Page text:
Attackers are exploiting zero-day RCE flaw to target Windows users (CVE-2021-40444)

Attackers are exploiting CVE-2021-40444, a zero-day remote code execution vulnerability in MSHTML (the main HTML component of the Internet Explorer browser), to compromise Windows/Office users in “a limited number of targeted attacks,” Microsoft has warned on Tuesday.


About CVE-2021-40444 and the attacks

CVE-2021-40444 is a set of logical flaws that can be leveraged by remote, unauthenticated attackers to execute code on the target system.

The current attacks were detected by Microsoft, Mandiant, and Expmon researchers. The latter say that they’ve reliably reproduced the attack on Windows 10:

The attackers are flinging specially-crafted Microsoft Office documents at targets.

“An attacker could craft a malicious ActiveX control to be used by a Microsoft Office document that hosts the browser rendering engine. The attacker would then have to convince the user to open the malicious document,” Microsoft explained.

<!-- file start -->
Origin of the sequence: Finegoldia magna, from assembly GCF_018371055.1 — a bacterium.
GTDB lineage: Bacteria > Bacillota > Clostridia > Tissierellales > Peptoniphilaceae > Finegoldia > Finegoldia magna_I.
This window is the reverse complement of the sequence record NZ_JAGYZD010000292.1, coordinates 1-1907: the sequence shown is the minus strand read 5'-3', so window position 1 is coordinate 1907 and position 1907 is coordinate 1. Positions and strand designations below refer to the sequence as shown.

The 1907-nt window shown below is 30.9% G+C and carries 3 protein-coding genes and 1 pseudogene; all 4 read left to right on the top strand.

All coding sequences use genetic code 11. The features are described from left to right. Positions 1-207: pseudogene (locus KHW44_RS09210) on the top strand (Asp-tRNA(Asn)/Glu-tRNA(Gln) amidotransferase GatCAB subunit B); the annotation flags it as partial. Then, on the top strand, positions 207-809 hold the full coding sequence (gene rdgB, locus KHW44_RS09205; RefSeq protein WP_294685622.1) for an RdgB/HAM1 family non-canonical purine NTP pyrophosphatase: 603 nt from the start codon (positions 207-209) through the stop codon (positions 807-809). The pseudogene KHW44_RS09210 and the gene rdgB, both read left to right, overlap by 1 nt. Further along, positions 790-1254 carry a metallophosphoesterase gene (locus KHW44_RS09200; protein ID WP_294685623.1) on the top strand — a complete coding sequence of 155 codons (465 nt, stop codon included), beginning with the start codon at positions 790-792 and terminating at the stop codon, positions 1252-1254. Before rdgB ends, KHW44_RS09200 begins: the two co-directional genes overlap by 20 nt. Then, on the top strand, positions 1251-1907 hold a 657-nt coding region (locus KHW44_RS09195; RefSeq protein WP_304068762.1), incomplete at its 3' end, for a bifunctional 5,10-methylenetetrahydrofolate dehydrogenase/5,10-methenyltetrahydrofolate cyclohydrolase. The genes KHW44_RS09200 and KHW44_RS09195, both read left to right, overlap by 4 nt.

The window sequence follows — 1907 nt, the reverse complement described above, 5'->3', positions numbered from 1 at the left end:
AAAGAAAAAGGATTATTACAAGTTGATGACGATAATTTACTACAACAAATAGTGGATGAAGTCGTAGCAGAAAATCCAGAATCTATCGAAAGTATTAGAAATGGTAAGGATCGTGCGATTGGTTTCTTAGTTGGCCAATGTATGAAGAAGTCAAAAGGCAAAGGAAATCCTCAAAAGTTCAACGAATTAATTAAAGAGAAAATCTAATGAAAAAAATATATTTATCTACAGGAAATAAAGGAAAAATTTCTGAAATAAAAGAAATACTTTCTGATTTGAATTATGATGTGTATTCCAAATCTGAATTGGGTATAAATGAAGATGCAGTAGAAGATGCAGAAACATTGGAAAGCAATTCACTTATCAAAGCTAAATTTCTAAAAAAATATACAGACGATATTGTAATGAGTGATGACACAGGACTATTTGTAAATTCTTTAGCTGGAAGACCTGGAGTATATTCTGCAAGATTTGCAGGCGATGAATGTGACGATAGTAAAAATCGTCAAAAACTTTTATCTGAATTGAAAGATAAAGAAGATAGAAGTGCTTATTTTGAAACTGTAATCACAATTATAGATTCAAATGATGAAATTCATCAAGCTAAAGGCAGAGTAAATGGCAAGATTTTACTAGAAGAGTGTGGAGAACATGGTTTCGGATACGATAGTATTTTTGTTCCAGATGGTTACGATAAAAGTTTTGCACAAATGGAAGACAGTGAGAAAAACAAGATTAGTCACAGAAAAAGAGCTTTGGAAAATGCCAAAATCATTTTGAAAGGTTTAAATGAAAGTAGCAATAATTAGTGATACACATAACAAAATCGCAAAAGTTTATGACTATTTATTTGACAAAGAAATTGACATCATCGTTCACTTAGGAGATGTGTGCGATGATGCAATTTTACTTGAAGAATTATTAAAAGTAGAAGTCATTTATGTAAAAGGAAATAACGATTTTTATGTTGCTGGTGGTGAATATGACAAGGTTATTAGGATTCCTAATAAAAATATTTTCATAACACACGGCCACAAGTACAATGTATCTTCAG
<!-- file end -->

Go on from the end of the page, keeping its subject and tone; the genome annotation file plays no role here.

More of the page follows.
The company also noted that “Users whose accounts are configured to have fewer user rights on the system could be less impacted than users who operate with administrative user rights,” and that Microsoft Office opens documents from the internet in Protected View or Application Guard for Office by default, and that this prevents the current attacks.

Unfortunately, users are often tricked into opening documents from untrusted sources and to exit the Protected View.

Until a patch is released, Microsoft has advised admins to disable ActiveX in Internet Explorer to mitigate the risk (instructions on how to do it are included in the security advisory).

“At this point, it should be pretty low impact to disable ActiveX, but of course, there may be individual enterprise applications that still use ActiveX,” noted Dr. Johannes Ullrich, Dean of Research at the SANS Technology Institute.

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